Marc B. Lange
Study of philosophical issues raised by theories in physics or chemistry, such as whether space (time) is a substance, how causation and locality are treated in quantum mechanics, temporal anistropy and time travel, the nature of a field of force, the reduction of chemistry to physics. Prerequisite: one PHIL course.
This course will be an introduction to some interrelated issues in the philosophy of physics. The main issue to be discussed is spatio-temporal locality: whether or not there can be a gap in space or time between a cause and its effect (i.e., whether there is any 'action at a distance' in nature). This question will be refined carefully and then pursued in connection with classical physics, relativity theory, and quantum mechanics, with particular attention to the notion of a field in classical electromagnetism. Related questions that will be discussed include what energy is in classical physics (a substance? a property? something localized in space and time? a theoretical device?), what "e = mc2" means in relativity (that energy is really material? that matter is really energy?), whether potentials as well as fields are real entities, and the strange "passion at a distance" that arises in entangled states in quantum mechanics. Students will not be expected to know any physics to speak of (beyond what is normally taught in high school -- which obviously does not include quantum mechanics!) at the start of the course. But it would be unrealistic to expect a philosophy of physics course to involve little or no physics. Students will have to be willing to be taught the necessary physics, and to work through a certain amount of algebra and (very pre-digested) vector calculus. There will be several short papers that lectures will prepare students to write. Prerequisite: one PHIL course. Recommended: one previous course or concurrent enrollment in physics, chemistry, or astronomy. Meets I&S or NW requirement. No freshmen.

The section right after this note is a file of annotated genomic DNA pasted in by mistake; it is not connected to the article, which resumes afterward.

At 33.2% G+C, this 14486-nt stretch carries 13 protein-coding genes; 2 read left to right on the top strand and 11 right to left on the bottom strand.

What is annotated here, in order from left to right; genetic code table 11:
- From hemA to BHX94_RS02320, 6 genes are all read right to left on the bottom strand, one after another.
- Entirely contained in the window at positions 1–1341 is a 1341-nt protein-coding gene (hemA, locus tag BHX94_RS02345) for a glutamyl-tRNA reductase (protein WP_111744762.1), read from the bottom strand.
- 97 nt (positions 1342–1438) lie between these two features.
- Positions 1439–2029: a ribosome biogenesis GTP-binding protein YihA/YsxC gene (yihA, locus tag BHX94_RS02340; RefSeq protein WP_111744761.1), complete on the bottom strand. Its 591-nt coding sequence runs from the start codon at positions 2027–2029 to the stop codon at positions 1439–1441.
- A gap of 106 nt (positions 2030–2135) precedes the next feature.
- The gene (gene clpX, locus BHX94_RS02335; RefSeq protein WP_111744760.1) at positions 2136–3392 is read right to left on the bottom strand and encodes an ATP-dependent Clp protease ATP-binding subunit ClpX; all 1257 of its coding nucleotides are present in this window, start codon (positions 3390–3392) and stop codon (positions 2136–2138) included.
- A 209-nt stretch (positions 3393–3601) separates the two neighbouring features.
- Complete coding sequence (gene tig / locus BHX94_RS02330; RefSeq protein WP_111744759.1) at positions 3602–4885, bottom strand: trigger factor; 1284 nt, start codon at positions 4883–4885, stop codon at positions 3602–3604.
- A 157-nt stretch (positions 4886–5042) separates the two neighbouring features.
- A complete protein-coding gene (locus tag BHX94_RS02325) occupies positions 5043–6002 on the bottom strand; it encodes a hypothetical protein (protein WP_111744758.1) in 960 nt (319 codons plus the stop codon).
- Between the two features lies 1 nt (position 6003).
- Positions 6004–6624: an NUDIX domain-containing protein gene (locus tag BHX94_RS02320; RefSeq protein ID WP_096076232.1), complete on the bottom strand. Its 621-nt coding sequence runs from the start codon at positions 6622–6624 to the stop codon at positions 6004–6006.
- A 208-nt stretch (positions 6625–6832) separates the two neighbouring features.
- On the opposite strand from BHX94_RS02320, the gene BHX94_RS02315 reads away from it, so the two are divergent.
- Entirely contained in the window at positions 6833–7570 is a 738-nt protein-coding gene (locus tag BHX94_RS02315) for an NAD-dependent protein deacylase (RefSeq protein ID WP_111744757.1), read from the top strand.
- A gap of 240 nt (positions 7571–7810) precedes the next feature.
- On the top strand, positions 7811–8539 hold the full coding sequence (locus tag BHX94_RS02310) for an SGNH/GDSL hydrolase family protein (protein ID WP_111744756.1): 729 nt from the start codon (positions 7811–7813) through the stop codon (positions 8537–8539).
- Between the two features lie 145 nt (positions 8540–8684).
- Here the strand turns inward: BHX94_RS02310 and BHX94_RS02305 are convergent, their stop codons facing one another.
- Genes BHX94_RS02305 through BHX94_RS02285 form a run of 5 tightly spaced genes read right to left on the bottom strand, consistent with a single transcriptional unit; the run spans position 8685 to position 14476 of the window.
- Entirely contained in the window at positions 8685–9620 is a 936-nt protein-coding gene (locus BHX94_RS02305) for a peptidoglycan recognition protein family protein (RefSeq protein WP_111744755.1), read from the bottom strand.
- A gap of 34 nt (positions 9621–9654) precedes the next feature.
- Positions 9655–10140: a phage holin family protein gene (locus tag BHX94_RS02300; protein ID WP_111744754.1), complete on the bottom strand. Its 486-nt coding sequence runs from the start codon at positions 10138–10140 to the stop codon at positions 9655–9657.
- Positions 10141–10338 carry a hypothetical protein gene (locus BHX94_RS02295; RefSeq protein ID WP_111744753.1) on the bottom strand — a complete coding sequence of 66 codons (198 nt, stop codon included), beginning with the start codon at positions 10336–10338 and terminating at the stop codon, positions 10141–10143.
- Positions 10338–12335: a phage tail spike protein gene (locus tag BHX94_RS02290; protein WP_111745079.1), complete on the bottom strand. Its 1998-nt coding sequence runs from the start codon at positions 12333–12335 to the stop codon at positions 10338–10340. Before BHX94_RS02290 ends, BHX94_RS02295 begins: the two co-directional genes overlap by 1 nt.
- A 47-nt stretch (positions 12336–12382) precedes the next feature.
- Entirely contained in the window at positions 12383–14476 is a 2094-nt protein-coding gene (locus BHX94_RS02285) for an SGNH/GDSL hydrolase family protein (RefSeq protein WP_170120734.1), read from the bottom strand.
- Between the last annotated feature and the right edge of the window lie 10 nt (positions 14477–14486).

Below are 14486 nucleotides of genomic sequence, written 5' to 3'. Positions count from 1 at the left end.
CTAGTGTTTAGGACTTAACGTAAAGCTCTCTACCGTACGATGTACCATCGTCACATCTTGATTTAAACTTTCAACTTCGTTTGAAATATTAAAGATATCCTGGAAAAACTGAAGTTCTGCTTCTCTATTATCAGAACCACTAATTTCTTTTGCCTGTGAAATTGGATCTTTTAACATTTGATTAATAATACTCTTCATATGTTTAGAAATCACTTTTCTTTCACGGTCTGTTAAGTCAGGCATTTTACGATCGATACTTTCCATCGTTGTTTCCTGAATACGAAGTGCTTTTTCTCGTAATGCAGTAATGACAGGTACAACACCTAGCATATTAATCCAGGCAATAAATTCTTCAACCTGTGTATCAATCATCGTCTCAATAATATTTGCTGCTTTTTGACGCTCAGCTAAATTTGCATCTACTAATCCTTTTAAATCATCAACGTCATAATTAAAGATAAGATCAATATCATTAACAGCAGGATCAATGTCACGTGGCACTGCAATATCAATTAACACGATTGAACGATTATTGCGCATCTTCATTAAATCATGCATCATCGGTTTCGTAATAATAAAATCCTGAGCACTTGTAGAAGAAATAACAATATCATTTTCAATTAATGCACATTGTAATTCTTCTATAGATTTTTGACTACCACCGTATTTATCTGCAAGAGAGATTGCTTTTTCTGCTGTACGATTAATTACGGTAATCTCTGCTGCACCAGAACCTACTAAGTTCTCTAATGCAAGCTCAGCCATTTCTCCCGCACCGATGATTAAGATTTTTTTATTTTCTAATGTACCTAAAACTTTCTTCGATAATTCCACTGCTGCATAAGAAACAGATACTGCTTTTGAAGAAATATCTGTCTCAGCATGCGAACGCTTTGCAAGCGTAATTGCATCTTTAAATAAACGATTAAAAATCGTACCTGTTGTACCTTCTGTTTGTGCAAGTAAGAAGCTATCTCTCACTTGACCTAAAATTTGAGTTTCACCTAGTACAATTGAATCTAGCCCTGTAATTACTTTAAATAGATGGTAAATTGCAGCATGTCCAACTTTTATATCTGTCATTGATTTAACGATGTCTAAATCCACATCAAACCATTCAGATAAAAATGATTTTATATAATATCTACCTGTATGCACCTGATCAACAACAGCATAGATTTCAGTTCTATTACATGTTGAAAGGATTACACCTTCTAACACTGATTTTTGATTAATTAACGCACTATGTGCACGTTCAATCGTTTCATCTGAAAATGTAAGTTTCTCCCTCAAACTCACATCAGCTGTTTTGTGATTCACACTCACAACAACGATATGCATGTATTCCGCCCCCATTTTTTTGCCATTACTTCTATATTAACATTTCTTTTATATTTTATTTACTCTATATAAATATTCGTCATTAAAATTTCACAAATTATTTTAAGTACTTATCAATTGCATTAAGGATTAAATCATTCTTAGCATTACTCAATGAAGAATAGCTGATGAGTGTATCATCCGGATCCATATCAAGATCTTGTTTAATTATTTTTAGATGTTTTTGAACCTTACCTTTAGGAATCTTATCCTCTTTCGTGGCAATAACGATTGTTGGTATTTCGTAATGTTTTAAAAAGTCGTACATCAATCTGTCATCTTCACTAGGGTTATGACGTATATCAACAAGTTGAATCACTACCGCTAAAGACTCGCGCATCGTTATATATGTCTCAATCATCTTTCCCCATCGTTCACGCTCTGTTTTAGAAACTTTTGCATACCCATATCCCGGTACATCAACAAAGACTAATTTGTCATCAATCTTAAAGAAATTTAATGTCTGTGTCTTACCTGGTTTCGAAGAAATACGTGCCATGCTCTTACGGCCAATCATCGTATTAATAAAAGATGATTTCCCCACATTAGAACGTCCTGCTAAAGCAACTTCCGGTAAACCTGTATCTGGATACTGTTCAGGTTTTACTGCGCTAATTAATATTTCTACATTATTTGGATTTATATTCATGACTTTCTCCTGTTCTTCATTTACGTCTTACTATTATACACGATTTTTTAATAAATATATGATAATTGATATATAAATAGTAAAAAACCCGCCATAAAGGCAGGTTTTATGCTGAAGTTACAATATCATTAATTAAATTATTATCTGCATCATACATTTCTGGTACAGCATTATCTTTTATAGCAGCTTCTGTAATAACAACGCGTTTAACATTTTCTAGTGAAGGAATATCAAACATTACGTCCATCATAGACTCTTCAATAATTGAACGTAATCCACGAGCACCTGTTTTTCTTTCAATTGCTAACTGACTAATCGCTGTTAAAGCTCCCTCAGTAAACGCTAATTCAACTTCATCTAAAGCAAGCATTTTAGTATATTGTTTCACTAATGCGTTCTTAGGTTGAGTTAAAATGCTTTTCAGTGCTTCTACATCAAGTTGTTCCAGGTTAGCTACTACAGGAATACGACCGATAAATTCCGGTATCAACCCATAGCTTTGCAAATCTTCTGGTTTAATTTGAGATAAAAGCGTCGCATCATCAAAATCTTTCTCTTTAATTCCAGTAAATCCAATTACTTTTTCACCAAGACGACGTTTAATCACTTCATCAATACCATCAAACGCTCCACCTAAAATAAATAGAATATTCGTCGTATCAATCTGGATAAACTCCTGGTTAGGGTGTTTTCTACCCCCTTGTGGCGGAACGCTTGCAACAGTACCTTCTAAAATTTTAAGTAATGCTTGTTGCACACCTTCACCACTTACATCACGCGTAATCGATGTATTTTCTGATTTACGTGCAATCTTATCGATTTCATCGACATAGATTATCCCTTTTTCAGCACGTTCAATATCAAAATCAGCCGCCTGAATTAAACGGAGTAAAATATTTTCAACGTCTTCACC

Class Assignments and Grading